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Old 09-21-2012, 04:50 PM   #21
Sindri
 
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Default Re: Realistic Low Tech Maps

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Originally Posted by Mateus View Post
Not exactly on topic, but this is my actual approach in doing a map to give the players to follow. The distances are distorced in relation to my real map and not everything will be where it is in the "real world". It is a earlly build and I am still finding the best way to put the rivers, vegetation and the effects on the text.

Here is the link:

http://dl.dropbox.com/u/37717003/PAN...0200%201.0.PNG
That's not off topic! The link doesn't appear to work though.

Quote:
Originally Posted by Polydamas View Post
The ancients had plenty of scale maps (a sketch of Middle Bronze Age Nippur, Ptolemy's world map, the forma urbis Romae) and building plans. I'm not sure which imaginary continents you are talking about, but keep in mind that ancient natural philosophy predicted that there was a southern continent to balance the northern ones, just like ours predicted the Higgs Boson without actually seeing it.
It's mostly the presumption of balancing continents that I was talking about. They decided that it should be that way and it's only by luck that a Terra Australis actually existed. There is also Hyperborea.
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Old 09-21-2012, 05:20 PM   #22
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Default Re: Realistic Low Tech Maps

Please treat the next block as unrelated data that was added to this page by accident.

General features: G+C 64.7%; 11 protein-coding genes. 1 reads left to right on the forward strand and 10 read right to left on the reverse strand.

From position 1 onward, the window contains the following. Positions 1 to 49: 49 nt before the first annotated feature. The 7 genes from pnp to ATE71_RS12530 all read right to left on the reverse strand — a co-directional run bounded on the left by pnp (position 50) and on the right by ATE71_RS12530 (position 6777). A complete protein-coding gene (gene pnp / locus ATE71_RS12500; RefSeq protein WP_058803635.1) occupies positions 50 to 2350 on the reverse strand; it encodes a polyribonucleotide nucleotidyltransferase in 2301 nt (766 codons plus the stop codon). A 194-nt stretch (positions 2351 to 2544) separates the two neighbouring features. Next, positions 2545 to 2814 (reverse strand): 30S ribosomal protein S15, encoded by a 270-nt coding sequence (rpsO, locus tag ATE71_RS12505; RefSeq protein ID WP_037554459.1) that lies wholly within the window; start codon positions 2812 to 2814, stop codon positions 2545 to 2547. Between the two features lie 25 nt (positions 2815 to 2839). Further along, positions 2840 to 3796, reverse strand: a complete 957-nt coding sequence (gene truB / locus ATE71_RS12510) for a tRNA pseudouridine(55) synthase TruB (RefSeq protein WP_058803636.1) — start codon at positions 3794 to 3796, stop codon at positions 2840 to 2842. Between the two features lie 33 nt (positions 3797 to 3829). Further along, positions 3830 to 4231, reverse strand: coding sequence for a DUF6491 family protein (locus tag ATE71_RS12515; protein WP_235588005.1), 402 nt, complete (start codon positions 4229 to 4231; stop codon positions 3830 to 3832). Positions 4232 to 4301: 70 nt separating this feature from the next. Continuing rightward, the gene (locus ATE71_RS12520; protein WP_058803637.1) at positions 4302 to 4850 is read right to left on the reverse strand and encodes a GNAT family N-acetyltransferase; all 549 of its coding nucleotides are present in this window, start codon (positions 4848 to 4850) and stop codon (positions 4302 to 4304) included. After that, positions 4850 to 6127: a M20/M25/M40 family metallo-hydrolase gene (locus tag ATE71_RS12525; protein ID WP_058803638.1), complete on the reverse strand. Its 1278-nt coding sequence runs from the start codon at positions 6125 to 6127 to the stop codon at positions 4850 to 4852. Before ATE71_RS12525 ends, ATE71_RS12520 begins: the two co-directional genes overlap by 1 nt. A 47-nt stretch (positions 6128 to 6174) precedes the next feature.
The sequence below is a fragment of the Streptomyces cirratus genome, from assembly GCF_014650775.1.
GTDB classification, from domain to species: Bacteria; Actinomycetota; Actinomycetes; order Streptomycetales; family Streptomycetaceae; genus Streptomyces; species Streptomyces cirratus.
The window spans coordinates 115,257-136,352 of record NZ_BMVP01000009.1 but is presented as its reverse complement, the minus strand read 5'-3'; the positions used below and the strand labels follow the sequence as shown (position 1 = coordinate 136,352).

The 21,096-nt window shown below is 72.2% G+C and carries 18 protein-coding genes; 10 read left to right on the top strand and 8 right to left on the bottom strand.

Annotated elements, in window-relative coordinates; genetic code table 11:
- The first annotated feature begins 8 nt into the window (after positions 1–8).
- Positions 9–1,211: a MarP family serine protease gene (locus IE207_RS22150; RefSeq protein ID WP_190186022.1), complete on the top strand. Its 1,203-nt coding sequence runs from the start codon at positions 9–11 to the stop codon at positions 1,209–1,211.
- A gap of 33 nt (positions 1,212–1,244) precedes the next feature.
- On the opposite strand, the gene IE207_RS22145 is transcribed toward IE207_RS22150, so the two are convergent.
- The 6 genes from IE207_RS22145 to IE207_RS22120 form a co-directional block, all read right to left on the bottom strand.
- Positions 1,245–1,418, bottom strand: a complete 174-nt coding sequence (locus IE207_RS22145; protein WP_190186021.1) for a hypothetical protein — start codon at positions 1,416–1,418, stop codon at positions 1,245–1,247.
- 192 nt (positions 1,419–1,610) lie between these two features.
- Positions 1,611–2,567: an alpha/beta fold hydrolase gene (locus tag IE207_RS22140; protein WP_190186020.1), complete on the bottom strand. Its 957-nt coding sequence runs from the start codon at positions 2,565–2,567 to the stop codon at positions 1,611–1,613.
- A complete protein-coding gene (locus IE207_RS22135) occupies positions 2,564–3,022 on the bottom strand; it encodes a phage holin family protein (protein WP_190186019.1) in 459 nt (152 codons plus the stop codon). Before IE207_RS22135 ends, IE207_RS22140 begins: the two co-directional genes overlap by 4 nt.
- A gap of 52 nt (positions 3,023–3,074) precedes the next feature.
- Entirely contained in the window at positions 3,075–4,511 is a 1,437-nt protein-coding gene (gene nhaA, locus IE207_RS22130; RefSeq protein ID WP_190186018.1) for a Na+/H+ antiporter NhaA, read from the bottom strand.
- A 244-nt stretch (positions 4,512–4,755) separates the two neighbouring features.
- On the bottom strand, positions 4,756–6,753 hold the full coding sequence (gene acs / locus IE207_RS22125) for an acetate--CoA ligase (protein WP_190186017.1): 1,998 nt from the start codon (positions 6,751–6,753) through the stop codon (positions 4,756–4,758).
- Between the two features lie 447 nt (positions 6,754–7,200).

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Originally Posted by Sindri View Post
That's not off topic! The link doesn't appear to work though.



It's mostly the presumption of balancing continents that I was talking about. They decided that it should be that way and it's only by luck that a Terra Australis actually existed. There is also Hyperborea.
Australia and Antarctica make crappy counterweight continents too - there is simply a disproportionate amount of exposed landmass above the equator. The base theory that there are continents below the equator to counterbalance the continents above the equator is bunkum, and provably bunkum. It's within screaming distance of the truth ("There are continents below the equator") but purely by accident.

Never mind that the earth doesn't need counterweights because The World Doesnt Doesn't Work That Way.
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Old 09-21-2012, 08:32 PM   #23
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Default Re: Realistic Low Tech Maps

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Originally Posted by Flyndaran View Post
Cross oceanic travel is definitely more TL 4+ let alone hitting near the port you were aiming at. I assumed they hit land and just slid along the coastline until they got to where they wanted to go.
Incidentally, there's an old hiking trick I believe was also used at sea back in these times. When traveling long distance toward something on a linear feature (a camp on a river, or a port on a distant shore) don't aim straight for it. It's hard to navigate to a specific spot, and when you reach the feature without seeing your destination, how do you know which way to turn?